There are a variety of activities to do while hunkering down. Whether you prefer indoor or outdoor fun, here are some ideas you can try while we all practice social distancing.
There are many indoor activities that bring enjoyment, such as cooking or baking with a new recipe, getting creative with crafts, painting, drawing, scrapbooking or working on home projects. You can also learn a new skill, like knitting. When looking for an option to get the body moving, many fitness instructors are providing exercise videos that can be followed along with at home. If internet service is available, individuals can search for local instructors that have live or recorded workouts. Residents of the Municipality of Anchorage can also go online to get a library card and access thousands of resources online for learning, reading, watching, and listening at www.anchoragelibrary.org/.
If there are children in your household, a couple activities to consider are planning a scavenger hunt or completing a simple science experiment. Arts and crafts are also great activities for children. Another option is to select a movie to watch while enjoying healthy snacks, or organize a viewing party and watch the Alaska SeaLife Center tour from home by visiting their YouTube page where they host an all-day stream. Playing board games with the family is another great option. There are many board games that can be played using items from around the house, like charades or Pictionary.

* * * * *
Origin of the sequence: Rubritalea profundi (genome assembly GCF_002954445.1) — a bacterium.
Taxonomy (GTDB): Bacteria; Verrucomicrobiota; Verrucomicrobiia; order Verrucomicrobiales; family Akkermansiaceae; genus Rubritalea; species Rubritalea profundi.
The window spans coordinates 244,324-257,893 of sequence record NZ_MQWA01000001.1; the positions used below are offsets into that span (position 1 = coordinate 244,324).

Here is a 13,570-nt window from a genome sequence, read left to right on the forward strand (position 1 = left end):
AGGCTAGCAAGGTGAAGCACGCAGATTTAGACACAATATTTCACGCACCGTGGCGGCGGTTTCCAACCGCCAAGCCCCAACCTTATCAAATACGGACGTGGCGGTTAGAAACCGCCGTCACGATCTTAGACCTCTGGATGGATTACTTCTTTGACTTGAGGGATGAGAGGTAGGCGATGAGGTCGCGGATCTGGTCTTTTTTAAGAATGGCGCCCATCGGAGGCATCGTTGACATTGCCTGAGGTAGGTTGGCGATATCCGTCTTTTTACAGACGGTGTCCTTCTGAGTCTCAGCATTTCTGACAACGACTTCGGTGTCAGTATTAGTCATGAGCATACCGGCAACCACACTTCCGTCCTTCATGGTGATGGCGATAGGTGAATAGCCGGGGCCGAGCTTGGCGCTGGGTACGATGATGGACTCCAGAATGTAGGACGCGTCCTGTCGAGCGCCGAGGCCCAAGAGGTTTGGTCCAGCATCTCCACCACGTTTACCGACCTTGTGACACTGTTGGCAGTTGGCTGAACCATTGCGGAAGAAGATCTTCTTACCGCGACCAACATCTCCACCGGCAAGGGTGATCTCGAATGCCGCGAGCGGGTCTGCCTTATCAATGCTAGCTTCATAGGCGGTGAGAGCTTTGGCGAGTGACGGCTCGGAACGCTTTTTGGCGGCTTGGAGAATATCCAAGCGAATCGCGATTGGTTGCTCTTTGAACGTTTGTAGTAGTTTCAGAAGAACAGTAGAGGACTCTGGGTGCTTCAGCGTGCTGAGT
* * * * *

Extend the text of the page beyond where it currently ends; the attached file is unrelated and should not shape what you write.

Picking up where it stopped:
Hunkering down doesn’t mean you can’t get outside for some fresh air. Take a walk, run, or bike in your neighborhood, but be sure to practice social distancing. The Centers for Disease Control and Prevention recommends individuals stay at least six feet from others who are not a part of your household at all times. As the snow melts, another option to get outside is to clean out your vehicle and give it a wash or start cleaning up the yard from the winter and fall.
Now is also a great time to pursue traditional activities connected to each of our backgrounds and history. Some options include beading jewelry or sewing if you know how or you can learn a Native language at www. alaskanativelanguages.org, through the Anchorage Library, or from a relative. The Alaska Native Heritage Center is offering community village talks via Facebook; tune in every Tuesday and Thursday from 1 to 2 p.m., for storytelling with cultural bearers. Every Wednesday, an ANHC employee will share a live video on ANHC’s Facebook page and give a virtual tour of the facility, visiting one of the traditional dwellings each week.
Stay safe and enjoy these ideas for activities while hunkering down.